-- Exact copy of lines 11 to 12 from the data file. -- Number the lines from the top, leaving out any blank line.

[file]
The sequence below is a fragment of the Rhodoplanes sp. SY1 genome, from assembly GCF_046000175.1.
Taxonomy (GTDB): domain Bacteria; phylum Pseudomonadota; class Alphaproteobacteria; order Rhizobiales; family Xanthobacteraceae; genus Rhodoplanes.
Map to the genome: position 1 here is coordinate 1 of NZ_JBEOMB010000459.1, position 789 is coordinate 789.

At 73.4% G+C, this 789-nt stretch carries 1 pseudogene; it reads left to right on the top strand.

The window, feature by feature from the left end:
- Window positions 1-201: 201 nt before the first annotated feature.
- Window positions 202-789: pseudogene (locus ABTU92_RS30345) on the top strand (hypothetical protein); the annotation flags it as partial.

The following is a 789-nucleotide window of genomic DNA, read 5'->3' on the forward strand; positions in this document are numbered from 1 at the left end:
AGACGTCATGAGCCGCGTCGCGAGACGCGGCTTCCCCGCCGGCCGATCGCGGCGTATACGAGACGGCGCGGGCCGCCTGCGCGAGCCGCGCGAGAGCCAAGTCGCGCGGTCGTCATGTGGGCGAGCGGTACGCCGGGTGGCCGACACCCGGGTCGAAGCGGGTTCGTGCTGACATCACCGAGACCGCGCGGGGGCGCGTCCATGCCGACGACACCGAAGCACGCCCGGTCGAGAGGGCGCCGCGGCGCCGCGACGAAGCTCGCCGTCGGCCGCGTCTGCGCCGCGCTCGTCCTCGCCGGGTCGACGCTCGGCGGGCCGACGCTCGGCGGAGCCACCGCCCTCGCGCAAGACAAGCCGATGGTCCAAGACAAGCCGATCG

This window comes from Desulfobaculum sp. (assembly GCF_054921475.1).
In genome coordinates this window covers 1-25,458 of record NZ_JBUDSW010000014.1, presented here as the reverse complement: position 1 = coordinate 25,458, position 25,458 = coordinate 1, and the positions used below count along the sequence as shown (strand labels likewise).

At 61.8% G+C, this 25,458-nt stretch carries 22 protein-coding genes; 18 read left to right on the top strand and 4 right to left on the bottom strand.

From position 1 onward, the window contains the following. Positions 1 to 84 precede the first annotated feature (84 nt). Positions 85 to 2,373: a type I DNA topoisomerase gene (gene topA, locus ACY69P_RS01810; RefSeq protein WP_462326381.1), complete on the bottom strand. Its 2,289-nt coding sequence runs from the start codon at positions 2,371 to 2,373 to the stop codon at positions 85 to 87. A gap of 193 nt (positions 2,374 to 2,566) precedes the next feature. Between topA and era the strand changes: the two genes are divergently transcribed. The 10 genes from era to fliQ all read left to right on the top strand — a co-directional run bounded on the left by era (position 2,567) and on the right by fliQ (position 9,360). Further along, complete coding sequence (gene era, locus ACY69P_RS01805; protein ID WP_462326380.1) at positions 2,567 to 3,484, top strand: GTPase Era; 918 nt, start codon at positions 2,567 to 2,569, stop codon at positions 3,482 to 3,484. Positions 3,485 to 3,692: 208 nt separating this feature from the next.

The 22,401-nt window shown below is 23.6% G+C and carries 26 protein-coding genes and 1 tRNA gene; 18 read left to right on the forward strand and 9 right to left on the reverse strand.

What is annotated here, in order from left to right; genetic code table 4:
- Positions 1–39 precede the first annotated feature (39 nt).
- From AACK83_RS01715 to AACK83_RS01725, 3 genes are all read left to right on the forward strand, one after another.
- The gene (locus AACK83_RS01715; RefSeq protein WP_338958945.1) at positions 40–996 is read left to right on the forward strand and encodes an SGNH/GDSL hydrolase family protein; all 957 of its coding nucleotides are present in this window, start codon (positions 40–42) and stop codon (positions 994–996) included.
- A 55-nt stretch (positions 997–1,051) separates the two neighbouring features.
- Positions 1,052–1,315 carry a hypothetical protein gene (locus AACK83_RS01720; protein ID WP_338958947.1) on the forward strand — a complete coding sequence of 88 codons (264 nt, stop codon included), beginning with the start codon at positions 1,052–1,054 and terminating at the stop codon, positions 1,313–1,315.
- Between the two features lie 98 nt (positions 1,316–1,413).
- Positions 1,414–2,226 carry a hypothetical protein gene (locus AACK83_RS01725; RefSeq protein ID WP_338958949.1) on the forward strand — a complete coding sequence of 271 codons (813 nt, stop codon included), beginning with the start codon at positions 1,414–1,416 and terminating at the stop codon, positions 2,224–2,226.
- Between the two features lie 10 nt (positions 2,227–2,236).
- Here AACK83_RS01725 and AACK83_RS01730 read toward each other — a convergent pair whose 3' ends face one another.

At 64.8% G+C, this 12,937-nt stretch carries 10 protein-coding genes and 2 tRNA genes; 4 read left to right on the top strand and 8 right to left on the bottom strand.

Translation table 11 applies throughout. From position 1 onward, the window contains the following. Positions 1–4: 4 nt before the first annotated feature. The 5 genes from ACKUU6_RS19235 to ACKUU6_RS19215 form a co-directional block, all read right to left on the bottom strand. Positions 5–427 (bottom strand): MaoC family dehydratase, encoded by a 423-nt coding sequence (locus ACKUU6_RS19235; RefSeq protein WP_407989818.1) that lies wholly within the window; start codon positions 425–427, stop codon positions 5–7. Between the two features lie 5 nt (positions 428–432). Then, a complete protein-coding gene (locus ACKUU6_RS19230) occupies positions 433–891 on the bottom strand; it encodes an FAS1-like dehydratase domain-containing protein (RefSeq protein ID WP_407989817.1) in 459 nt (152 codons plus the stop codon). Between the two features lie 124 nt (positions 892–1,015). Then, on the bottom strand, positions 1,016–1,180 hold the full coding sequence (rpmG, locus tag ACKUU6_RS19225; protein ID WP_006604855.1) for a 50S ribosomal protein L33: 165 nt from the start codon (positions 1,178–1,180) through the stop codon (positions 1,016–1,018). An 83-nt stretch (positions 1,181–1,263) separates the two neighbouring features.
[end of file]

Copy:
In genome coordinates this window covers 1-25,458 of record NZ_JBUDSW010000014.1, presented here as the reverse complement: position 1 = coordinate 25,458, position 25,458 = coordinate 1, and the positions used below count along the sequence as shown (strand labels likewise).

At 61.8% G+C, this 25,458-nt stretch carries 22 protein-coding genes; 18 read left to right on the top strand and 4 right to left on the bottom strand.